Although coffee has been criticised in the past as being dehydrating due to its diuretic effect which triggers fluid loss, consistently drinking coffee allows the body to adapt and overcome this. Research indicated that after about four days of consistent caffeine intake, your body adjusts to the diuretic effect which negates the dehydrating nature of caffeine. The trick here is to be consistent.
7. Decaf can also offer huge benefits!
As well as being able to sleep better it has been shown that decaffeinated coffee can up your energy throughout the day into a more natural arc shape. Decaf will allow you to be more tuned into your true energy levels through the day as it is unmasked by the stimulating effect of caffeine. Not only this, but decaf still has all the antioxidants, disease protection, and even increased alertness that can be found in drinking normal caffeinated coffee. So you definitely shouldn’t feel as though you are missing out on anything if you prefer to drink decaffeinated coffee.
So now that you know and understand all the different health benefits of regular coffee consumption, the question falls to how this can be done in a sustainable way to help protect the planet for future generations. Well, listed below are a few vital steps which can be taken from today to help you begin your journey to sustainable coffee consumption, helping to keep you and the planet healthy.
1. Avoid single serve coffee
The pod and capsule system which most of us use in our homes is one of the least eco friendly and unsustainable options. The pods are difficult to recycle, and in many cases not recyclable at all. Not to mention that the machines are powered constantly throughout the day. Keeping the machine in standby causes electricity to be slowly wasted throughout the day as they are consuming vital energy all of the time.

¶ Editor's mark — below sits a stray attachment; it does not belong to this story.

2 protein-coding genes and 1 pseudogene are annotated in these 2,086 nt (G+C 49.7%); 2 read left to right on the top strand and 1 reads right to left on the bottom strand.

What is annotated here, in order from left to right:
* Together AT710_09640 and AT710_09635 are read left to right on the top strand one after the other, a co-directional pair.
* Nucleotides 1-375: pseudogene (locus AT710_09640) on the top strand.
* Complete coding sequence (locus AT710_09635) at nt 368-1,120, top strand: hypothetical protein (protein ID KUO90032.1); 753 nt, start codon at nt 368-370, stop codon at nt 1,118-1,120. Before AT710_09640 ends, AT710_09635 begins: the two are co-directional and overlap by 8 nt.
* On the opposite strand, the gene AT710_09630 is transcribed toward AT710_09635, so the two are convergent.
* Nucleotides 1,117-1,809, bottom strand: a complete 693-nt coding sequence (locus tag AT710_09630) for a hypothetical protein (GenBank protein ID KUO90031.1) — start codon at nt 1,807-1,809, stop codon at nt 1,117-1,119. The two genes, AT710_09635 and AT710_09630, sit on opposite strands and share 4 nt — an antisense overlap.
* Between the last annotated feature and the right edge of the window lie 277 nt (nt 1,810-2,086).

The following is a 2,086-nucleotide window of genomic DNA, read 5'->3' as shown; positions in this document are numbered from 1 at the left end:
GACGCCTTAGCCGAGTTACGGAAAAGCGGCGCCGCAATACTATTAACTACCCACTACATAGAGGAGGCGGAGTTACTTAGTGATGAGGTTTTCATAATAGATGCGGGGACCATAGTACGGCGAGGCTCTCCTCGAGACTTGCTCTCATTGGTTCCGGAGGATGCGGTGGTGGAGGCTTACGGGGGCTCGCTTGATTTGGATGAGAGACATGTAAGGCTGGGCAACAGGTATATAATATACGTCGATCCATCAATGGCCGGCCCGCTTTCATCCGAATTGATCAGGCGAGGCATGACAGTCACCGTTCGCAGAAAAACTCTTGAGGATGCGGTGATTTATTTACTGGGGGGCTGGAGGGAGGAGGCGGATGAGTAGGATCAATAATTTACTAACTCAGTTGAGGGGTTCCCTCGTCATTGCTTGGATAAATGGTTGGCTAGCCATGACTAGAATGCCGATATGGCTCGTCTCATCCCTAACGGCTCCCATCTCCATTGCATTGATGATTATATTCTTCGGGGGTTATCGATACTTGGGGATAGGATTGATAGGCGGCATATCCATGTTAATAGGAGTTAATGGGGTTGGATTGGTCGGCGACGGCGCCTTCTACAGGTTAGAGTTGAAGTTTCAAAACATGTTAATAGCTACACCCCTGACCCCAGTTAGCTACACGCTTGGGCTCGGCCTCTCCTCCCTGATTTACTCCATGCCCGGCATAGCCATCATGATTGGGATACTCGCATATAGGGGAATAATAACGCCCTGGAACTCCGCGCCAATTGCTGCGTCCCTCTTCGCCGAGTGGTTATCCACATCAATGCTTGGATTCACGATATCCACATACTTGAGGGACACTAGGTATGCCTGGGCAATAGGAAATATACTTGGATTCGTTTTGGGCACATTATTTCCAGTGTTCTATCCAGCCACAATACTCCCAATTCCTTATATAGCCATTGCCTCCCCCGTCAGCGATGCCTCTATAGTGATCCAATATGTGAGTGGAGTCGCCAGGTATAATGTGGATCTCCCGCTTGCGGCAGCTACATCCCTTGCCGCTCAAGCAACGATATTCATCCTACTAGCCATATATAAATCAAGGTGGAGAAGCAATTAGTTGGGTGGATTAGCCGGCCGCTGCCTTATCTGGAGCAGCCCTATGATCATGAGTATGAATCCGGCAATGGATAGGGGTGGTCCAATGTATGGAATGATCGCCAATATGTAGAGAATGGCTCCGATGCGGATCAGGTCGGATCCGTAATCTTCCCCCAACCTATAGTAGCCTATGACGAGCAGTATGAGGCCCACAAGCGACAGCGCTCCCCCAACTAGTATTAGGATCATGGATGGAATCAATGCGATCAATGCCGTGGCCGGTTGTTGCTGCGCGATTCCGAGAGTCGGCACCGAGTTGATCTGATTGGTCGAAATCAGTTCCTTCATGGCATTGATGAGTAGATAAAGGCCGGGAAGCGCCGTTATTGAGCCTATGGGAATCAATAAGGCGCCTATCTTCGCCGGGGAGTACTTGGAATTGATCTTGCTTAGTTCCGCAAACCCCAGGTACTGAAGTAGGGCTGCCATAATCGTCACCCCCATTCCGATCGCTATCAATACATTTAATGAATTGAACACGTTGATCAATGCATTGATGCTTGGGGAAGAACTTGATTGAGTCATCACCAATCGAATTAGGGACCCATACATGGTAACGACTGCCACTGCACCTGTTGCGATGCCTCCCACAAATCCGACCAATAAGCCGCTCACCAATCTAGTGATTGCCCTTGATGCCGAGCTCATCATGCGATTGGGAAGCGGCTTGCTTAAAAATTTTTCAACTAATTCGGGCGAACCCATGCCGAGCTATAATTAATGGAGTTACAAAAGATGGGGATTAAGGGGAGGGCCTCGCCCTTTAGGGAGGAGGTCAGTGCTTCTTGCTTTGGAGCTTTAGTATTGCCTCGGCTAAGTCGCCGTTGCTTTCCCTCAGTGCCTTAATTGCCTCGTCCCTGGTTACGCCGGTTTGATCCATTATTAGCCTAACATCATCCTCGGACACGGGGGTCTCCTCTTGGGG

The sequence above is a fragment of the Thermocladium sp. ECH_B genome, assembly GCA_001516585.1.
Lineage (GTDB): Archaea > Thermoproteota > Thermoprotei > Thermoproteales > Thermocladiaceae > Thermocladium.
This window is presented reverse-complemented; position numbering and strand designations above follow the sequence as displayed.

If you'd like to reduce your impact with the pod and capsule system, however, then one of our restaurants on the app, Grind, sell their own sustainably made coffee pods which can be bought here.
2. Use reusable coffee cups
Single use cups are horrible for the environment, with their plastic lids and plastic-lined insides. Since they often cannot be recycled they inevitably end up on a landfill sight which poses a multitude of different environmental problems.
By using a reusable cup you can minimise the amount of single use cups which end up in landfill. Here are some examples of some great cups to get your hands on:
Fair trade beans come from farmers who are genuinely interested not only in improving their own quality of life but also in improving farming practices and the quality of the coffee. As this practice grows, the environment benefits enormously. So, keep an eye out for the fairtrade logo on the bags of coffee that you purchase, and consider spending a little more in order to make a better choice for the farmers and the planet.
Here are some options for fairtrade coffees which can be purchased from Tesco, Ocado and Waitrose:
It is important to not only think about the farmers who make the beans but also about the packaging which the beans arrive in. Many of the packaging which the coffee beans come in are plastic-based which may be impossible to recycle. Don’t worry though, it’s not all doom and gloom, there are a growing number of producers who are utilising biodegradable coffee bags; these can break down in as little as 90 days if composted properly.
Here are a selection of some of the most sustainably packaged coffee brands in the UK:
As mentioned in tip number one, coffee pod and capsule machines are one of the worst ways to brew coffee from an environmental perspective. To avoid using the large amounts of electricity which these machines require to brew, you could consider switching to a cafetiere or another form of coffee brewing that doesn’t use electricity.
6. Always remember to compost the coffee grounds
By simply putting the grounds in the bin you are simply sending them off to landfill. Coffee grounds can actually be composted! This is definitely something that you can start doing today if you aren’t currently. Coffee can even be used as a fertilizer in small amounts so if you have a garden this is also something you can consider.
I think from all these points it is very evident not only the wonderful health benefits coffee can provide us but also the fantastic ways changing simple things in the way we consume coffee can help the bigger picture. After all we want to be able to enjoy the glorious taste of coffee for as long as possible so by choosing to do so in a sustainable way it will ensure that this is possible.
Answer to quiz question: c) Made from coffee beans eaten and excreted by a civet cat. The beans are only partially digested and then stripped of their outer layer and thoroughly cleaned before being brewed. Those who have tried it say the flavor is very smooth, sweet, and earthy with a slight chocolate taste.